Reduced Real Incomes and Net Wealth

Income-wise, the impact was heavier on poorer families. But the big hit was taken by retirees. Their savings didn’t keep up with the rising prices, so they lost out significantly.6 Younger families, however, saw a silver lining. Their debts became easier to handle.

Not everyone lost with this inflation surge. Some families actually saw slight gains, particularly those not heavily indebted. Around 70% of households were worse off, though.

Age-Dependent Taxation Effect

The inflation’s effect varied across the board. The median household in the euro area lost about 4% of their disposable income during this time – more than a typical recession.

This economic setback hit retirees the hardest. With their significant savings, they faced substantial losses. On the flip side, families with debts found some relief as their debts were easier to manage due to inflation.6

This set a scenario almost like taxing based on age. Also, the slow increase in wages and pensions really pinched everyone. This included a 4% loss in income, affecting the median household.6

Evaluating the Effects of Inflation on Welfare

A Transitory Inflation Shock

For thirty years, inflation was low and steady in advanced nations. But after the COVID-19 pandemic, prices spiked sharply. In October 2022, inflation in the euro area hit 10.6%.6 The biggest drivers were energy and food costs. We look at this inflation burst as temporary. We expect real wages, real asset prices, and all goods prices to stabilize post-2022.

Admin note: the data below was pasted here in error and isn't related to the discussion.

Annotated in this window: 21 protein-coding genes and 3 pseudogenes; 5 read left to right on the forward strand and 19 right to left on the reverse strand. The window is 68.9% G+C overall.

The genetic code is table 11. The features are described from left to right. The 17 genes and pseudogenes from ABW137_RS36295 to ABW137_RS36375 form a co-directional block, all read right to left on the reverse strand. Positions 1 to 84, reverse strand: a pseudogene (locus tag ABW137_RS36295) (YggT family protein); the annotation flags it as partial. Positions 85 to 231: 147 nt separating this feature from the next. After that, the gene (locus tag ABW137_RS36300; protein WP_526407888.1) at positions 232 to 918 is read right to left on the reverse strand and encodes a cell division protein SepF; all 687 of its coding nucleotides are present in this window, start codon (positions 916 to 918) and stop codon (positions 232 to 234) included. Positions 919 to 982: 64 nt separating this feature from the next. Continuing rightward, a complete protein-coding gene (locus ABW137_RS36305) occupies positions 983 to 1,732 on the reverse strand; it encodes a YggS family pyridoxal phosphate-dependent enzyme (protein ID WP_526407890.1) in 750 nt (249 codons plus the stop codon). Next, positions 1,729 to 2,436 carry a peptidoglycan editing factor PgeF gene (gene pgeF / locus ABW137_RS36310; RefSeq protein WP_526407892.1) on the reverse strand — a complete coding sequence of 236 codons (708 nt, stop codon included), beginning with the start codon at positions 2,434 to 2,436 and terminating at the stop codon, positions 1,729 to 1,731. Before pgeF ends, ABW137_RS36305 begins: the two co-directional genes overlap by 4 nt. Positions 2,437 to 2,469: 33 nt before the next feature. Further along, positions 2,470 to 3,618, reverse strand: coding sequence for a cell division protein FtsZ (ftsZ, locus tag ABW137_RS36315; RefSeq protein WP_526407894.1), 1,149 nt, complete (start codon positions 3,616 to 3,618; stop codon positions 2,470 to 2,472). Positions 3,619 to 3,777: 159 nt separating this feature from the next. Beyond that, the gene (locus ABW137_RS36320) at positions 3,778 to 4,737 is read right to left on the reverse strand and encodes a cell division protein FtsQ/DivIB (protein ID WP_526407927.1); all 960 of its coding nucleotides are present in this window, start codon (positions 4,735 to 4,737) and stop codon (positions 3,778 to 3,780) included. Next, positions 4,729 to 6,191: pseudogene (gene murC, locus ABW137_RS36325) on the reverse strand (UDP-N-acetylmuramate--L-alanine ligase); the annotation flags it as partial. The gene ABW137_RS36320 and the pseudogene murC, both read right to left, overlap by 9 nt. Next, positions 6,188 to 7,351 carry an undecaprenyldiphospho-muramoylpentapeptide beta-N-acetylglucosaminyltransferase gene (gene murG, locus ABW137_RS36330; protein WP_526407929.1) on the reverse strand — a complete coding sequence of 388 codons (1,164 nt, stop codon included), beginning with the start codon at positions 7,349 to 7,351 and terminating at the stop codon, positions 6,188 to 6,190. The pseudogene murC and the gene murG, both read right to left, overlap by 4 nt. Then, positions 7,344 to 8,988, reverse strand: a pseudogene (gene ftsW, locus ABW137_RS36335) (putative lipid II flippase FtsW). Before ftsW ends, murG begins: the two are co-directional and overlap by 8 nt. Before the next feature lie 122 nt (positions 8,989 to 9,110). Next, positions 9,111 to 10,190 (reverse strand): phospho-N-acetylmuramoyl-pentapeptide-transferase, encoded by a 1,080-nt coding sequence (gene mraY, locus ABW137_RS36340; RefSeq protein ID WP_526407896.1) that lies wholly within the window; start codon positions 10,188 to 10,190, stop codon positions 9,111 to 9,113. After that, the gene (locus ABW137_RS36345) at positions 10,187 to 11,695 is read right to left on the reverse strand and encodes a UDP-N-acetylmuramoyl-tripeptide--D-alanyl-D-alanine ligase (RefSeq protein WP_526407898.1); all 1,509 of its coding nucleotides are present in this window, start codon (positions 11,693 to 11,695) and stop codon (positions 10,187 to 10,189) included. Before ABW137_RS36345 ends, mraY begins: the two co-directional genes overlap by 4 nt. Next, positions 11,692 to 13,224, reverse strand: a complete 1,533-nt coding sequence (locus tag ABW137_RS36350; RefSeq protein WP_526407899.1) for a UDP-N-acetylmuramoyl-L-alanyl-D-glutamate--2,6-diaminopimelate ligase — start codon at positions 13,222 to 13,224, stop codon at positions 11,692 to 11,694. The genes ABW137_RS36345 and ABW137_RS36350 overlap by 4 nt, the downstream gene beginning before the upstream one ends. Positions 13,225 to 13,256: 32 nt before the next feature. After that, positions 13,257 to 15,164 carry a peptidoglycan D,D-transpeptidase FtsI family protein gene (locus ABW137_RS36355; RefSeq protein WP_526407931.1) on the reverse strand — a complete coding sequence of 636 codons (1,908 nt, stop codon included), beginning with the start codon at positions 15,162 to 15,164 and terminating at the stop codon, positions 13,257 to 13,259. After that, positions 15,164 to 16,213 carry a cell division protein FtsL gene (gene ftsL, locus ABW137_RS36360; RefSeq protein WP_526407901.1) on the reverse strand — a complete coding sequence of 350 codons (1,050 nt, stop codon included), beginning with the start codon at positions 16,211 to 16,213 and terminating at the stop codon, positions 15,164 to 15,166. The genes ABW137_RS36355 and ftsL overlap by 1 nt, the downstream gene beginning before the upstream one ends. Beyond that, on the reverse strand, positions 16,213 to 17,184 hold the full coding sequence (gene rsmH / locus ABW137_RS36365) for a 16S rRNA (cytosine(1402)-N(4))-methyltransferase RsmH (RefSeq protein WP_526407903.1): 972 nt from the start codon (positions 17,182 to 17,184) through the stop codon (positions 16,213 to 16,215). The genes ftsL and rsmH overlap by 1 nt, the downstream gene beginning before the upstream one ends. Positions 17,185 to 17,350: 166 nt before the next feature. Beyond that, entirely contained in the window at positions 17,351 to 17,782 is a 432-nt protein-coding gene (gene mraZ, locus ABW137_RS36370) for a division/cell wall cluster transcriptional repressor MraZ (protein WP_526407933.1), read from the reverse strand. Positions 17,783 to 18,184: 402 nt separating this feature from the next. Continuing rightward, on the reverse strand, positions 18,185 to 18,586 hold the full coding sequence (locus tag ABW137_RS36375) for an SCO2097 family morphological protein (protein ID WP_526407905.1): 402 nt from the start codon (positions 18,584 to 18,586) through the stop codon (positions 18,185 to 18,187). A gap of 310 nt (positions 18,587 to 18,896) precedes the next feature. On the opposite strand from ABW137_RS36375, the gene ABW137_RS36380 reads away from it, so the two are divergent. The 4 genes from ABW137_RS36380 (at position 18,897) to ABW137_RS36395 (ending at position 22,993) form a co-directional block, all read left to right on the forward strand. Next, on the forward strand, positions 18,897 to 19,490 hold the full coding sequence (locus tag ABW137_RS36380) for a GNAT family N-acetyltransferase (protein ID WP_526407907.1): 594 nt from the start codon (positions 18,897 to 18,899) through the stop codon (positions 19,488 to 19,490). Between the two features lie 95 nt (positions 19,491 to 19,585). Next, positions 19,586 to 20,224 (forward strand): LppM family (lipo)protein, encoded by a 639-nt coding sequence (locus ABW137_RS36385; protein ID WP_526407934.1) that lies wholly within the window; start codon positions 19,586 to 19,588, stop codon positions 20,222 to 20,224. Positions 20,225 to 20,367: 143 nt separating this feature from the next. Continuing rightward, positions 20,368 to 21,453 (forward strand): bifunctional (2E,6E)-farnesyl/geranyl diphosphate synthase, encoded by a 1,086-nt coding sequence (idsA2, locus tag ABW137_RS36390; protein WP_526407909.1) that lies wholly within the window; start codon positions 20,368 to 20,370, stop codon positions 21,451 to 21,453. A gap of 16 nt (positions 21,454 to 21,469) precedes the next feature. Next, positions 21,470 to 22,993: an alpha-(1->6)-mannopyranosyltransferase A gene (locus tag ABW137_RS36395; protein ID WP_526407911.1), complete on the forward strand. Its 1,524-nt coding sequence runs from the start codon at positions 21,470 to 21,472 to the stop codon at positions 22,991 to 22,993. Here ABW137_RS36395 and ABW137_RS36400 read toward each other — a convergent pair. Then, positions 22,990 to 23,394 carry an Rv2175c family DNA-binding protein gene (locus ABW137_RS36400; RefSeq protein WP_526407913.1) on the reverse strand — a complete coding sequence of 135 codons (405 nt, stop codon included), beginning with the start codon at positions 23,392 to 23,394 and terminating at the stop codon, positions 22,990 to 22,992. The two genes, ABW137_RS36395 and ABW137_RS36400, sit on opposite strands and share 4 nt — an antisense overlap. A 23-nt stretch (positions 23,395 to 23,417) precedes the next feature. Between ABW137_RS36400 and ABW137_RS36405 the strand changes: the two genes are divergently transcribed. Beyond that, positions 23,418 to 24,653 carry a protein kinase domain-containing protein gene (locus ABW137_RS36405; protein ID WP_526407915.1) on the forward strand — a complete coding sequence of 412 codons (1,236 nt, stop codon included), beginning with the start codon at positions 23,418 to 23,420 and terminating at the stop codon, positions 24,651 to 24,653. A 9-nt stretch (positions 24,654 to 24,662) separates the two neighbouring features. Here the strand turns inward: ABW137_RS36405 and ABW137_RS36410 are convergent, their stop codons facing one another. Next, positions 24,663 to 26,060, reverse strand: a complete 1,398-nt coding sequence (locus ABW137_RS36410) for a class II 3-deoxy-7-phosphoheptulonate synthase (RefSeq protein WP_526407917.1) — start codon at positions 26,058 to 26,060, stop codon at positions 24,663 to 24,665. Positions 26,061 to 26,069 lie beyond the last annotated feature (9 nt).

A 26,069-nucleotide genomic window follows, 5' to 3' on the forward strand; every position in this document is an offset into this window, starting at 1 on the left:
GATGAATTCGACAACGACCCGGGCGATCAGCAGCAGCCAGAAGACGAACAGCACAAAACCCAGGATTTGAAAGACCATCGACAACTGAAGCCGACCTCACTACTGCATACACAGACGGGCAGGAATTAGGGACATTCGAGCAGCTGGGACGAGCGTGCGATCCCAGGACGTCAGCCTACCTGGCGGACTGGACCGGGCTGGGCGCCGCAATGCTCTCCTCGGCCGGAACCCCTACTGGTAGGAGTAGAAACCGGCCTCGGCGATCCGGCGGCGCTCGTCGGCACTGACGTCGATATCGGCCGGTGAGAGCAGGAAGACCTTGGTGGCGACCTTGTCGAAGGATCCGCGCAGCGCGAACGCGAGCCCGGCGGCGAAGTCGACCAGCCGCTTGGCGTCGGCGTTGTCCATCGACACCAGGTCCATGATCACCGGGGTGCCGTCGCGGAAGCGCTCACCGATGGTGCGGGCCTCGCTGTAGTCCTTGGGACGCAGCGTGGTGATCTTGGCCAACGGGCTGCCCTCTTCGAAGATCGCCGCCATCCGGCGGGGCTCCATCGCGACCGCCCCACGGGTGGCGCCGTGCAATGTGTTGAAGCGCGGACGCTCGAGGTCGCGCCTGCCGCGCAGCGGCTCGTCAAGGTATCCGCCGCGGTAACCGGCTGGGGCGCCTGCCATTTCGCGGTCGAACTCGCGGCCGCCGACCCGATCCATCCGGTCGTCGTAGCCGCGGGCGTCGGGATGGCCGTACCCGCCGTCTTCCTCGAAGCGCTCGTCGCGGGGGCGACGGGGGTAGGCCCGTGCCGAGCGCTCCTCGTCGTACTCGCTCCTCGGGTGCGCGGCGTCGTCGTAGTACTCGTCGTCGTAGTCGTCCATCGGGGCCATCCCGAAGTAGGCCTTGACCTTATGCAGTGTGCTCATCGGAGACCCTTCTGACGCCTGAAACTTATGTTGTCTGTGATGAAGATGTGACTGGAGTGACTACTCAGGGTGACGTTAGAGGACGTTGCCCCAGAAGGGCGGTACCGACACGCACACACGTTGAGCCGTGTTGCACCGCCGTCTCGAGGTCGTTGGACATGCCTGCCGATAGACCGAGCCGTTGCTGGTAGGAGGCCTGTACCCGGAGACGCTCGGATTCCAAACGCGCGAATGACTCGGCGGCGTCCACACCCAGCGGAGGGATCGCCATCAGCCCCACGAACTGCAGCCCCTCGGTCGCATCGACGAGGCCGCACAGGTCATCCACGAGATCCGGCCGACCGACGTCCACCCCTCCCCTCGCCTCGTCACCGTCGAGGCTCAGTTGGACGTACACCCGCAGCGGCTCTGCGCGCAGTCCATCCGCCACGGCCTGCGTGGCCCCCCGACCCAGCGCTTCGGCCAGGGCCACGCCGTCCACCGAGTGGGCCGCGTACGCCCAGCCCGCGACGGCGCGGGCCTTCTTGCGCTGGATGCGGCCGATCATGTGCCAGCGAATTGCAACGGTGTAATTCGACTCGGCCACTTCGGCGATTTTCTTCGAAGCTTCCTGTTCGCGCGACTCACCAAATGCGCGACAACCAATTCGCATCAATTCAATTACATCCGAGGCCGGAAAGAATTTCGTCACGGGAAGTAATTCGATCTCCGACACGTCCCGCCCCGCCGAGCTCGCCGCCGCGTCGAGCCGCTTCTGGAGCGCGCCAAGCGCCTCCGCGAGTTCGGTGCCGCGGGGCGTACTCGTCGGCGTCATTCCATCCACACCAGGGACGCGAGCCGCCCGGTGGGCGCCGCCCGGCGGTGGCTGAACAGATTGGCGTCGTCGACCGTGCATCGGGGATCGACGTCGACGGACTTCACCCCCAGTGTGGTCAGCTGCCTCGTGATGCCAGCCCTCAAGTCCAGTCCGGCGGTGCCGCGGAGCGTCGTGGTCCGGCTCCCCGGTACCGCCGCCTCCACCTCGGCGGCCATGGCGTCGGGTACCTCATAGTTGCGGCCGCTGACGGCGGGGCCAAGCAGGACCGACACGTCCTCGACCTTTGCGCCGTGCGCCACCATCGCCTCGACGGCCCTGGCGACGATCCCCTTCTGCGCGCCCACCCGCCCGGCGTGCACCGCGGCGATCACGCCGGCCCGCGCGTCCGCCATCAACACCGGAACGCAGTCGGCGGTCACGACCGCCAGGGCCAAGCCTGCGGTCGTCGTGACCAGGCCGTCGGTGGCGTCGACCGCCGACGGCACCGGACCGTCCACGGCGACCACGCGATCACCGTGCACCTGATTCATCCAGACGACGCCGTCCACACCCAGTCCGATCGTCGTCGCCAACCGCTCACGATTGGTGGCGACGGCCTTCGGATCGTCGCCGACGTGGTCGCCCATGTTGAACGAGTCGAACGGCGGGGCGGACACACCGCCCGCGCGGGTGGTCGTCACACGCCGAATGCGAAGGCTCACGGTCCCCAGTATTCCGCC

Due to this outlook, the negative impact on welfare from slow wage and house price adjustments is also temporary. For people selling property, the delay in prices going up is bothersome, but it’s short-lived. Importantly, there’s a permanent hit for assets and debts figured in fixed money amounts (nominally).

The Distribution of Welfare Costs

In 2021-22, the inflation hit households hard but not equally. The median euro area household saw their welfare drop by about 4% of what they could spend. This was way more than in a typical recession.6. Retirees felt the biggest impact. This is because they usually have a lot of savings and cash, which lose value when prices rise. On the other hand, families with big debts, like home loans, saw some benefits. The money they owed got less valuable because of inflation.6

Retirees Bear the Brunt

For middle-income retirees, things were especially tough. They lost the equivalent of 11% of their yearly income due to inflation. Part of the problem was that wages and pensions didn’t go up quickly enough to match the rising prices6. This slow wage and pension change also caused a 4% income loss for other age groups.

The Role of Nominal Assets and Liabilities

There’s an interesting twist. While retirees lost out because their savings were worth less, people with big loans benefited. The loans they were paying shrank in real value due to inflation6.